Complementary to the trapping data base generated (including all the phenotypic records from the mice), the data loggers rotating in the study site have generated a data base comprising more than 60 000 mouse records that will allow us to ascertain the importance of temporal and spatial use patterns on reproduction and survival. The likelihood of these results being published in a high impact factor journal is high.

Other more specific results with lower general impact in the field but equally publishable in more specialised journals (parasitology and behaviour) include the lower tick presence in Rhododendron areas as compared to open woodlands that lead to lower ectoparasite intensities in those mice which preferentially use the Rhododendron (Grange and Malo, in prep) or the results showing stress levels differences between non-reproductive and reproductive females.

Conclusions, potential impact and use and socio-economic impact of the project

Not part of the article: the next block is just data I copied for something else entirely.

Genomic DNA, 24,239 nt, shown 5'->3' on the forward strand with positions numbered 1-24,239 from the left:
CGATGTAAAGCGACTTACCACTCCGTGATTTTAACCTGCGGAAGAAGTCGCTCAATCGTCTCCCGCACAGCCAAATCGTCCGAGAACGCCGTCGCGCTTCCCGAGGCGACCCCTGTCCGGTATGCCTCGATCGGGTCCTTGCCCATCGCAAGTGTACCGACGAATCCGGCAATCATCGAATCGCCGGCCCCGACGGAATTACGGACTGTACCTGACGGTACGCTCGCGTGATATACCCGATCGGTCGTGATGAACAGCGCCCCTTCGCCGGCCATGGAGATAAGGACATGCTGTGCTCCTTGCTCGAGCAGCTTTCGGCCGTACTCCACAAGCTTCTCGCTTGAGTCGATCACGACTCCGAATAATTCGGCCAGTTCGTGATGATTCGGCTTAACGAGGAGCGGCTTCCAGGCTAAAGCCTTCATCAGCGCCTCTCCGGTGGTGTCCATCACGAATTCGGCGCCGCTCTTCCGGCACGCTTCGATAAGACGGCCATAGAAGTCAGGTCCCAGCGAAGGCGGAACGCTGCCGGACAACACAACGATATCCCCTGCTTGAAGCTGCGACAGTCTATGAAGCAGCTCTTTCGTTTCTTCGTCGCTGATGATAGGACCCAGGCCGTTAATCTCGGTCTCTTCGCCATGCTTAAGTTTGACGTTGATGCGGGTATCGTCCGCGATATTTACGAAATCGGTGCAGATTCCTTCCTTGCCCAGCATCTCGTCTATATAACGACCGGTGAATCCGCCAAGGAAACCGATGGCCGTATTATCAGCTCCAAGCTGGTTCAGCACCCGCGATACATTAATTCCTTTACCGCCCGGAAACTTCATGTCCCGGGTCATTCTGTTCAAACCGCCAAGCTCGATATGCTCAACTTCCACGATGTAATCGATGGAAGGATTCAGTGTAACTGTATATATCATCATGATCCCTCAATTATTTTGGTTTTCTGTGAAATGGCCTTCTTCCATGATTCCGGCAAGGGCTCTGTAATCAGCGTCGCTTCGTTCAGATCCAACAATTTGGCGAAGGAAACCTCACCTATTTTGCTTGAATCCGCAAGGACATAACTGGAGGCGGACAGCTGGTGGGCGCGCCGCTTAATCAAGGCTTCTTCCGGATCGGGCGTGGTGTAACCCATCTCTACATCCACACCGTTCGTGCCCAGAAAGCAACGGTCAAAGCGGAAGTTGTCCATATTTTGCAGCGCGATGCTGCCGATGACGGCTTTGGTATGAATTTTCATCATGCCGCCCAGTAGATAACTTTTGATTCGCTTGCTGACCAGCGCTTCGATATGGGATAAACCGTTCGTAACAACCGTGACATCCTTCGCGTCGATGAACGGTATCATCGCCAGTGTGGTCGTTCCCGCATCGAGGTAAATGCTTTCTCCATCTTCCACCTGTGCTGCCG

Rhododendron areas have the potential to increase mice population growth rates by reducing predation risk. Rhododendron patches have also the potential to increase landscape connectivity between mice populations and hence has implications for disease spread dynamics in rodents. Taking into account the increase disease risk that climate change is now assumed to be promoting, the scientific community and public health bodies should see these new results with interest. The starting ERC Advance Grant awarded to Prof. Coulson and instigated by the fellow will allow tackling this question further.

Mice might have contributed to the spread of Rhododendron throughout the woodland understory of UK islands. The ecological deleterious effects of Rhododendron include the disruption of natural woodland regeneration and the modification of successional changes, which lead to a decline in community plant diversity in any community where it becomes established. Economically, the cost of controlling this species has been estimated in as much as £10 000 per hectare.